Immunoprecipitation and western blotting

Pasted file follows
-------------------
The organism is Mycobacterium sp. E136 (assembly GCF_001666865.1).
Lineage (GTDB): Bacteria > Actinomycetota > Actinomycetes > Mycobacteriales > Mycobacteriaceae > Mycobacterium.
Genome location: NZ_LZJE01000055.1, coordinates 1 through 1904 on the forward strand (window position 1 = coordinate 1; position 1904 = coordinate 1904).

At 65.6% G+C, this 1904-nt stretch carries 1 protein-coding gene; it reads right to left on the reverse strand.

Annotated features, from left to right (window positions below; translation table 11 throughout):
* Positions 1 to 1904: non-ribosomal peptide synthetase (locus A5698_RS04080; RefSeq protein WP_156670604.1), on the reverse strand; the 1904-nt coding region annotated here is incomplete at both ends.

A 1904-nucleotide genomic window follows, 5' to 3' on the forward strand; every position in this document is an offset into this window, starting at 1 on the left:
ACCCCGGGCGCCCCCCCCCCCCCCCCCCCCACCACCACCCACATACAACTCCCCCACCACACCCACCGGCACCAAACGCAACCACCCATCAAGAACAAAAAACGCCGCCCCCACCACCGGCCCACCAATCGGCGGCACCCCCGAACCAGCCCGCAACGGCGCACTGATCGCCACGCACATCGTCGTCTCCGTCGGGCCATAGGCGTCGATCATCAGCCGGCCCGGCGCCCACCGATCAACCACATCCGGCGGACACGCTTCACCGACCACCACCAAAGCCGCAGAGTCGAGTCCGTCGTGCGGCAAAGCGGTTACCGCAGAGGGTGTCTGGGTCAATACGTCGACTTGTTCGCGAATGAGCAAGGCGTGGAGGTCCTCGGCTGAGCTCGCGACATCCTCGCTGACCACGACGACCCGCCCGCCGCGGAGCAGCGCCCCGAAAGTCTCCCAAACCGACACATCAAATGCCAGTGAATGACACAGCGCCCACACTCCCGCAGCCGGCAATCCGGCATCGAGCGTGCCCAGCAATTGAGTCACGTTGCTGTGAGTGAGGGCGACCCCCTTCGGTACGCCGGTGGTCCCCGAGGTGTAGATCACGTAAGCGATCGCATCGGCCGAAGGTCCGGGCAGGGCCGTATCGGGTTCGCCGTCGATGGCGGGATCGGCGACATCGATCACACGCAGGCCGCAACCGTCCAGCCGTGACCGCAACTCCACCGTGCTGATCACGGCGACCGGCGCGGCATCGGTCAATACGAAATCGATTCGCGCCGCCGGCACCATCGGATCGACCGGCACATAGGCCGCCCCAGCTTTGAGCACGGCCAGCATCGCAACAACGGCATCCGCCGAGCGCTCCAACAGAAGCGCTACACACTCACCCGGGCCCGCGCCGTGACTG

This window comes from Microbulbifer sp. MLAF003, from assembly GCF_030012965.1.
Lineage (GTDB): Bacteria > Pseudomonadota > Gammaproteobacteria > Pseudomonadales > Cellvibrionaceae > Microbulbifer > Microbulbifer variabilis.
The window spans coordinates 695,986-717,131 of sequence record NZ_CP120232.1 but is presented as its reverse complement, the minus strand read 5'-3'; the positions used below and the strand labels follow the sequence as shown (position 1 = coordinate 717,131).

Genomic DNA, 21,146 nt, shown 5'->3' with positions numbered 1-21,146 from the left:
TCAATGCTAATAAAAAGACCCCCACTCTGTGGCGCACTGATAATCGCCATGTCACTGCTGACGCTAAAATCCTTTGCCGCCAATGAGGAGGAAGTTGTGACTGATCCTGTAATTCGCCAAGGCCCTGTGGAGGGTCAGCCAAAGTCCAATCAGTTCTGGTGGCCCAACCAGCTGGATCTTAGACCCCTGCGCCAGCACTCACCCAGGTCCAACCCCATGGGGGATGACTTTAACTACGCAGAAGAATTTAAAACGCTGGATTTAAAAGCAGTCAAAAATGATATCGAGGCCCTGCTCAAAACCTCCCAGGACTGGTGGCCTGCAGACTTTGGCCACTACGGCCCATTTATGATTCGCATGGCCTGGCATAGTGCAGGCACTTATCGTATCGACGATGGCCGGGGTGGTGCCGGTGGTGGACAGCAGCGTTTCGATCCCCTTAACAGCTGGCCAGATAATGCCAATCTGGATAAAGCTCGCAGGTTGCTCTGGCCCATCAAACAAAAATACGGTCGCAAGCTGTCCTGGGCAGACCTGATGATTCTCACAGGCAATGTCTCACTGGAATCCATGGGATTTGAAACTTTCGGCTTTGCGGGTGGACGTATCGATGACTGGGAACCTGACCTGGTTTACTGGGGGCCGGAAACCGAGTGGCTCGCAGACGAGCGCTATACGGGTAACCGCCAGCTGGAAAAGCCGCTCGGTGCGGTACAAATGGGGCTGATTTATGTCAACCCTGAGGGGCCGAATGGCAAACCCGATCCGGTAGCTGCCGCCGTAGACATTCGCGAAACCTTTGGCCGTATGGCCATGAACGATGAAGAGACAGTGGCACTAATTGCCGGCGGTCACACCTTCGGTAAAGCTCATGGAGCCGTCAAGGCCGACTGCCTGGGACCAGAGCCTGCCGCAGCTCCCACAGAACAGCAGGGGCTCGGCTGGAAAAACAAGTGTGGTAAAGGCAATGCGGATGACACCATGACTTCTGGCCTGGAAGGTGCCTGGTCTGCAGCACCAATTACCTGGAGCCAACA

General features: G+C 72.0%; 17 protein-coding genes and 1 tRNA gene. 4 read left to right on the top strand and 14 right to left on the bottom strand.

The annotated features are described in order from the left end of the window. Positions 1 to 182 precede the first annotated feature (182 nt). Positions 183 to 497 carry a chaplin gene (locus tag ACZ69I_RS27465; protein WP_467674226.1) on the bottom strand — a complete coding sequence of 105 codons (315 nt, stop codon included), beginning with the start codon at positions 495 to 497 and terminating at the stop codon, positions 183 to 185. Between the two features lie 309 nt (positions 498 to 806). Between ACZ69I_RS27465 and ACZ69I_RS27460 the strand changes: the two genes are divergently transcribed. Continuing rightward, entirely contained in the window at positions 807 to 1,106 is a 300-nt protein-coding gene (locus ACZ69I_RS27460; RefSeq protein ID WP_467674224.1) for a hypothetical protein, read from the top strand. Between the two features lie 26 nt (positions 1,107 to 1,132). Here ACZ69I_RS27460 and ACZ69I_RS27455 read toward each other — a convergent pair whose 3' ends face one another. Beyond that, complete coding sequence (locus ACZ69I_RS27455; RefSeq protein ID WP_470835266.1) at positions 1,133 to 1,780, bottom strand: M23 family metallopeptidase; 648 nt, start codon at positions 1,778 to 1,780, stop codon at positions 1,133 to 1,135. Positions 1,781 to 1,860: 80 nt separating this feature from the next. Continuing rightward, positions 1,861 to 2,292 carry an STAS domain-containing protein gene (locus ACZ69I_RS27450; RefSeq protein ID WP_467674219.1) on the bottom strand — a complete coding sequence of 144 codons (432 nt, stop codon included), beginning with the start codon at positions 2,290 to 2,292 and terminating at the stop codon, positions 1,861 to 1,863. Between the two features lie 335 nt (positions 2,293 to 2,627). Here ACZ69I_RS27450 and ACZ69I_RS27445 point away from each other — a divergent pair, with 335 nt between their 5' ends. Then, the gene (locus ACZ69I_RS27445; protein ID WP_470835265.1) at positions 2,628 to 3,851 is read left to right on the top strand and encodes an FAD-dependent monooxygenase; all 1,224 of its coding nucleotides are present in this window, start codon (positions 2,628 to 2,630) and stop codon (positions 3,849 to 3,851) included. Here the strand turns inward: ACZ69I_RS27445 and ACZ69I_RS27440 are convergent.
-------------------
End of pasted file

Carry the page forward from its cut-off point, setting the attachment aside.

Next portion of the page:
HEK293 cells were lysed in IP lysis buffer containing 20 mM Tris-HCl (pH 7.5), 1% (v/v) Triton X-100, 150 mM NaCl, 10 mM Na2HPO4, 0.2 mM Na3VO4, 10 mM NaF, and a protease inhibitor cocktail. Cell lysates were sonicated and clarified by centrifugation at 13,000 r.p.m. for 10 min at 4 °C, and the supernatants were equalized for total volume (1 ml) and the amount of protein (1 mg). Myc-tagged proteins were immunoprecipitated from supernatants using anti-myc tag antibody (1.5 μg) in the presence of a 20-μl bed volume of protein A Sepharose beads (GE Healthcare). Flag-tagged proteins were immunoprecipitated from supernatants containing a 20-μl bed volume of anti-flag M2 Affinity Gel (Sigma Aldrich). myc-tagged proteins were immunoprecipitated from supernatants using anti-myc antibody (Merck) in the presence of a 20-μl bed volume of protein G Sepharose beads (GE Healthcare). The immune complexes were washed three times with lysis buffer, suspended with SDS sample buffer containing 0.1 M DTT, and incubated at room temperature for 1 h. To measure levels of p22phox and Nox2 expression, cells plated in 12-well dishes transiently transfected with Flag-tagged Nox2 and myc-tagged p22phox (10:10 ratio) with a gradient TRPC3-GFP/GFP ratio (0:10, 1:9, 5:5, 10:0) using X-tremeGENE 9 DNA Transfection Reagent according to the manufacturer’s instructions. The total amount of DNA was adjusted to 0.75 μg with empty vector. Forty-eight hours after transfection, cells were harvested in lysis buffer containing 50 mM Tris-HCl (pH 7.5), 5 mM EDTA, 1% (v/v) Triton X-100, 0.2 mM Na3VO4, 10 mM NaF, and a protease inhibitor cocktail. To analyze expression of endogenous TRPC3 and Nox2 in NRCMs, total membrane fraction was isolated as described previously18. Surface protein biotinylation with cell surface protein isolation kit (Pierce) was conducted according to manufacturer’s instruction. Mouse hearts were homogenized in lysis buffer, after which the cell lysates were sonicated and clarified by centrifugation at 13,000 r.p.m. for 10 min at 4 °C. The supernatants were equalized for total volume (1 ml) and amount of protein (1 mg), suspended in SDS sample buffer containing 0.1 M DTT and incubated at room temperature for 1 h. For western blotting, the samples (15 μg) were fractionated by SDS-PAGE and transferred onto PVDF membrane (Millipore), after which the objective proteins were detected using the indicated antibodies. After incubation with the secondary antibody, the bands were visualized using Western Lightning Plus ECL (PerkinElmer). The images were captured using ImageQuant LAS 4000 (GE healthcare Life Science) and quantification was done using ImageQuant TCL software (GE healthcare Life Science). The following primary antibodies were used: GAPDH (sc-25778), gp91phox (sc-130543), p47phox (sc-17845) and p22phox (sc-20781) from Santa Cruz Biotechnology, flag M2-HRP (A8592) from Sigma Aldrich, GFP (CHIP grade, ab290) from Abcam, myc-tag (05–742) from Merck, phospho p47phox (p-Ser370) (A1171) from Assay Bio Tech, and TRPC3 (ACC-016) from Alomone Labs. A TRPC3 antibody for western blotting was developed by immunizing a rabbit with TRPC3 C-terminal peptide corresponding to amino acids 713–736 of mouse TRPC3. The following secondary antibodies were used: goat anti-rabbit IgG-HRP (sc-2004) and goat anti-mouse IgG-HRP (sc-2005) from Santa Cruz Biotechnology.